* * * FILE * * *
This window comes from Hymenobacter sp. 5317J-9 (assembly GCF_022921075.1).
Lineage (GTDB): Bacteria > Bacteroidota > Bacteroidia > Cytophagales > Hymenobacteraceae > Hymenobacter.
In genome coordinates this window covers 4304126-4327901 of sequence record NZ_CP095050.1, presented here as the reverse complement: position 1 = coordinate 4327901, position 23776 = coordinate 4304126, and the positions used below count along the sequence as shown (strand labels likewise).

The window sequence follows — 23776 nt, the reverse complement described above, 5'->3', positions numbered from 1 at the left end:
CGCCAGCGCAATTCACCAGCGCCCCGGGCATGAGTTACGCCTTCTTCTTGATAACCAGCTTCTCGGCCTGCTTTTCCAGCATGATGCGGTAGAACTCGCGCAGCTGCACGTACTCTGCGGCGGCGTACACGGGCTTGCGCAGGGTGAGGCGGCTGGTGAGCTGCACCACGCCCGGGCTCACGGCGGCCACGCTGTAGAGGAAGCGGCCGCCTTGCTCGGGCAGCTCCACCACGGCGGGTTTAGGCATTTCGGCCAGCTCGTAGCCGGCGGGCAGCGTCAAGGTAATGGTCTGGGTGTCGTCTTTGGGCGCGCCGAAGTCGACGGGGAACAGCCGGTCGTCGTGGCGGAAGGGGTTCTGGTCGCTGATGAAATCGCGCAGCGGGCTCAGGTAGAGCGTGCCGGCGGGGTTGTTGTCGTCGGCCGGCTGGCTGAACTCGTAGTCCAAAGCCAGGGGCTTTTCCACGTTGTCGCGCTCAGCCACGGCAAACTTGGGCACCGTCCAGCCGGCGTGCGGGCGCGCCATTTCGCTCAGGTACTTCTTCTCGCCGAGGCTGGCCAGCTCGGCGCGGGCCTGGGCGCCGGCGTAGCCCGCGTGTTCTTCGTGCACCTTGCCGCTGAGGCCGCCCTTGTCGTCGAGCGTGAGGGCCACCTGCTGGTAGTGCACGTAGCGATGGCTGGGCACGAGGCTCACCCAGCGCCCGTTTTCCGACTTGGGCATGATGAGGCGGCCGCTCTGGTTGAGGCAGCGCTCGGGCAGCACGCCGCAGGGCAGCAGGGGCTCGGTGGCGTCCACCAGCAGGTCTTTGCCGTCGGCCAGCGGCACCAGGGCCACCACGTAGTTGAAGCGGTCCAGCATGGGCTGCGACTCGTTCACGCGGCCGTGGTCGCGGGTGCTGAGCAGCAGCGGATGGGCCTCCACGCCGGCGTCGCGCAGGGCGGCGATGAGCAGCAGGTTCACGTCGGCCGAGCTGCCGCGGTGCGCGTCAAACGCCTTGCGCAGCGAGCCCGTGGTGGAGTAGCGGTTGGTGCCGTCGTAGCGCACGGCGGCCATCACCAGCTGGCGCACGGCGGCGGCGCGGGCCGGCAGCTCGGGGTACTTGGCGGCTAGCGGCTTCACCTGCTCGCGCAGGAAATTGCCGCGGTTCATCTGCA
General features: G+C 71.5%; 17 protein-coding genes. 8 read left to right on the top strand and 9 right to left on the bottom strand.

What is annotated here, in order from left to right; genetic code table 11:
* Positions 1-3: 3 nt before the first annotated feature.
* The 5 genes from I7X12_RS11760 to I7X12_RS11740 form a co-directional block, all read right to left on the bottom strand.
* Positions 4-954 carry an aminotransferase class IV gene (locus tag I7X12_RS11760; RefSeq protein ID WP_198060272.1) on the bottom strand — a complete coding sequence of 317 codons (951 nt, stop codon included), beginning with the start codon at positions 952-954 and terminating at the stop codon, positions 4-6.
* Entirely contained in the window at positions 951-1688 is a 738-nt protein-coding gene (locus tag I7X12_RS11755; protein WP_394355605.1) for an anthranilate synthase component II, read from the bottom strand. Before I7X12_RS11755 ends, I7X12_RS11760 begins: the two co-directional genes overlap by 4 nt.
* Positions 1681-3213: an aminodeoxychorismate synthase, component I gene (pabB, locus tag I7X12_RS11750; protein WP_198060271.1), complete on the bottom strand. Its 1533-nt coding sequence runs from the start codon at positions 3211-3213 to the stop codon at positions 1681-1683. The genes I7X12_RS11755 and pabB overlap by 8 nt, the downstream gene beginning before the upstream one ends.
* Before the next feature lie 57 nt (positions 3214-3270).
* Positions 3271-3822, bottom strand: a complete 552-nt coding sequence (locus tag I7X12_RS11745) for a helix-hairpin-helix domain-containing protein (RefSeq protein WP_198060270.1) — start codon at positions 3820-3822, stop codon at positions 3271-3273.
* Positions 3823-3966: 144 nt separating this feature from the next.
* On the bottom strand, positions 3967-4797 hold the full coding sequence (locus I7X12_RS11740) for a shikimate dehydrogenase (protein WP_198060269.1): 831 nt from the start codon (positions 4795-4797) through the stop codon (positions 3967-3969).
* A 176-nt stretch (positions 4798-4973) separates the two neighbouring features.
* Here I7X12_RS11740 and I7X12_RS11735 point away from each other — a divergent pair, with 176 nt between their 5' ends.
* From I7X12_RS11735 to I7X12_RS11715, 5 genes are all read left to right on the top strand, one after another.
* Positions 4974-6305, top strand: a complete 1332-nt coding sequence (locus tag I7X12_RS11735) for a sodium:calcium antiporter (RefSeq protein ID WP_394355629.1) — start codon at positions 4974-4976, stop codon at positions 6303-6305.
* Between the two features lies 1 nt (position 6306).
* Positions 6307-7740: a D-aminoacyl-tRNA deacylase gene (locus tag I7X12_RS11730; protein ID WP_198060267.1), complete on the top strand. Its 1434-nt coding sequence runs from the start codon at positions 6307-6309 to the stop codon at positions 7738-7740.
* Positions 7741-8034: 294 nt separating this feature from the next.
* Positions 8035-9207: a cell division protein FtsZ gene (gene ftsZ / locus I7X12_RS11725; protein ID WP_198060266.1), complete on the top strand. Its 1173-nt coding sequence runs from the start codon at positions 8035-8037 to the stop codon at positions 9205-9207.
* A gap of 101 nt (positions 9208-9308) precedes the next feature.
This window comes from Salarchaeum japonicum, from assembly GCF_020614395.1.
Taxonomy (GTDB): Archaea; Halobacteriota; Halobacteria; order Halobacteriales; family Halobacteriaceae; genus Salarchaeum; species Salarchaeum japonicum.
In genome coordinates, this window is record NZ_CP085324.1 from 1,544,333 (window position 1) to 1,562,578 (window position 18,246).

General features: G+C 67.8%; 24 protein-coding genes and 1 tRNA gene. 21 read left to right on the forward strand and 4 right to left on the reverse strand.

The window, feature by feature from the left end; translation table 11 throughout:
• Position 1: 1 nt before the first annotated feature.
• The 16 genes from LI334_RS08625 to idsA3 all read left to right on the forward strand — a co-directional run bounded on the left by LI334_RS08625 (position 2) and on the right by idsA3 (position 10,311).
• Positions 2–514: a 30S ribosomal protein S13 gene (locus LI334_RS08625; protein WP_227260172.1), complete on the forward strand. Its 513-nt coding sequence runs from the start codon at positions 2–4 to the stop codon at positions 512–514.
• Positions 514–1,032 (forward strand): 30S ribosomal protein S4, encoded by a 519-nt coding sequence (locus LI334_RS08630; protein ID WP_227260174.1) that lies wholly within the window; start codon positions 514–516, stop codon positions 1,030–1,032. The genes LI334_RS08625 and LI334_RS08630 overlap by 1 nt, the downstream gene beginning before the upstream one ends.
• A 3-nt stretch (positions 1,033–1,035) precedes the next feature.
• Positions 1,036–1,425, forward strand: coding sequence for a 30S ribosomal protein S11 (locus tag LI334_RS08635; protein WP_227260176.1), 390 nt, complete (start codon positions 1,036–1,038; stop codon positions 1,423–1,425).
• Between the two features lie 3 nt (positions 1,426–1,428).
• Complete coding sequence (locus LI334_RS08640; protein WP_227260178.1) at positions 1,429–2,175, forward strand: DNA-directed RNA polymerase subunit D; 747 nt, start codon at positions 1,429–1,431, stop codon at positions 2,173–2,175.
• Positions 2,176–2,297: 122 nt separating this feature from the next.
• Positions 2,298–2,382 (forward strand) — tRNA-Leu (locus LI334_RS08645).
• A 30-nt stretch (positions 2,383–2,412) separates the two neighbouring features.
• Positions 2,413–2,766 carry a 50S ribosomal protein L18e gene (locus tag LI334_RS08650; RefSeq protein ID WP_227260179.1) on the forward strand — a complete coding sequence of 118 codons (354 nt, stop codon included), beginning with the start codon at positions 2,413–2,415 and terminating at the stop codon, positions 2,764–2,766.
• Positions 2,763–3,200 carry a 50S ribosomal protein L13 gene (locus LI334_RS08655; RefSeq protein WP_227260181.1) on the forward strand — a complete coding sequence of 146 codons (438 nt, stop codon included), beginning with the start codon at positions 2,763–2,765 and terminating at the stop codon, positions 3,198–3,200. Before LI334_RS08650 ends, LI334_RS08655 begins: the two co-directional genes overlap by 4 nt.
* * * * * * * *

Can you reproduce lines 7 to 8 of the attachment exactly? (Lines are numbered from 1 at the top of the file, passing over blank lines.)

What is annotated here, in order from left to right; genetic code table 11:
* Positions 1-3: 3 nt before the first annotated feature.